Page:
When you think of states with a progressive track record on marijuana, Alabama probably doesn't come to mind. But that could change.
A bipartisan pair of politicians in Alabama have introduced a bill that would reduce the penalties for marijuana possession in the state. Under current law, an arrest for marijuana possession is considered a Class A misdemeanor that is punishable with a $6,000 and/or a one-year jail sentence. A second offense is a Class C felony that comes with a one to fifteen year jail sentence and a $15,000 fine.
The new bill would create a third tier for possession charges. Any charge for possession of less than one ounce of marijuana would result in a "violation" that would result in only a $250 fine for both the first and second offenses. A third offense would raise the fine up to $500.
Democrat Patricia Todd, one of the bill's co-sponsors, says she hasn't spoken to a single person who opposes the bill. And Republican Dick Brewbaker, the other co-sponsor, says he also hasn't spoken to someone who thinks giving felonies to young people for marijuana is a good idea.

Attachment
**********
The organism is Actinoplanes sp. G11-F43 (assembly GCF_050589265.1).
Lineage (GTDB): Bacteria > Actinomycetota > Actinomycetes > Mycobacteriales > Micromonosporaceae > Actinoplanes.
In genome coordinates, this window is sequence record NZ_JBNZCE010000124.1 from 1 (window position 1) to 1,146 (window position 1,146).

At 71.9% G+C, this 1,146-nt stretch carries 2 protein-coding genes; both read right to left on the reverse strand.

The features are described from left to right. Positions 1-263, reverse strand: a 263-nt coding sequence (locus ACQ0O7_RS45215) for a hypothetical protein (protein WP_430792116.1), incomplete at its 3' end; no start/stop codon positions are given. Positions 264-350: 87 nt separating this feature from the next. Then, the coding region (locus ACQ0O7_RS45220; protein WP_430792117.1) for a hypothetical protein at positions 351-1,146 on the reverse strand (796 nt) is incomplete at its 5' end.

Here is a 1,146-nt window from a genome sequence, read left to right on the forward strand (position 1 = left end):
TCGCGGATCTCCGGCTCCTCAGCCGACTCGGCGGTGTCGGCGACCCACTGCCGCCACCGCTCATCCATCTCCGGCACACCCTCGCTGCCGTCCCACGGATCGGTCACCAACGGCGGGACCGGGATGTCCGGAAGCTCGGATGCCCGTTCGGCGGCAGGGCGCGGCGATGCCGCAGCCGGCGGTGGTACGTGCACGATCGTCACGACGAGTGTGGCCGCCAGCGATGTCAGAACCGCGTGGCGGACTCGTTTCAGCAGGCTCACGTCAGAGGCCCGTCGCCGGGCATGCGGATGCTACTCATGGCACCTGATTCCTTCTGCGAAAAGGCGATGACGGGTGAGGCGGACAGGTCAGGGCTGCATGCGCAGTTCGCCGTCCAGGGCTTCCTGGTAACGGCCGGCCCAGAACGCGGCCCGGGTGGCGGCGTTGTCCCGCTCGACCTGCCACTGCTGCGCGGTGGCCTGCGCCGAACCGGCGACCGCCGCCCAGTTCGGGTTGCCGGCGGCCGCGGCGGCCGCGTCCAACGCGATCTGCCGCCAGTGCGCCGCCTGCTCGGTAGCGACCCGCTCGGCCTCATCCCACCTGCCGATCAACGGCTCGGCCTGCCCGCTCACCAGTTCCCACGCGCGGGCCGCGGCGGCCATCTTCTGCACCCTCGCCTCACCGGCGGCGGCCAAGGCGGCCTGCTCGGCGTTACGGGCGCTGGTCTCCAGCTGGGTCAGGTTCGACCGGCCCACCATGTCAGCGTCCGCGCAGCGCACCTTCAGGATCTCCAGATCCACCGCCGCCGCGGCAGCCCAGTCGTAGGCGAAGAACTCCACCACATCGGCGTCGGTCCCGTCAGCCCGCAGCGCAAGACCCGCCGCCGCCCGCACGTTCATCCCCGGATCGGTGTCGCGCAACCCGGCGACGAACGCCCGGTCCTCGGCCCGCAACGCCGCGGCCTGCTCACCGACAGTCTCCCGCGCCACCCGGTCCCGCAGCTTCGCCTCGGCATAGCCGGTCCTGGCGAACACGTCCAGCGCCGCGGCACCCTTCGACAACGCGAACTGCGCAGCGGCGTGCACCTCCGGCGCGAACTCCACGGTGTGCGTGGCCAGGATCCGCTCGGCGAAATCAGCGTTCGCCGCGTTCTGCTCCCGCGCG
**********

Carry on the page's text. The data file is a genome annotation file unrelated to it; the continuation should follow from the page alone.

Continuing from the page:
The bill will now be considered by the judiciary committee's of Alabama's House and Senate. The chair of the state's senate committee notes that many prosecutors already opt for more lenient punishments for marijuana possession, which helps give support for the bill since the current law is already viewed as archaic. But he says he still expects there to be opposition that could stop it from getting out of committee.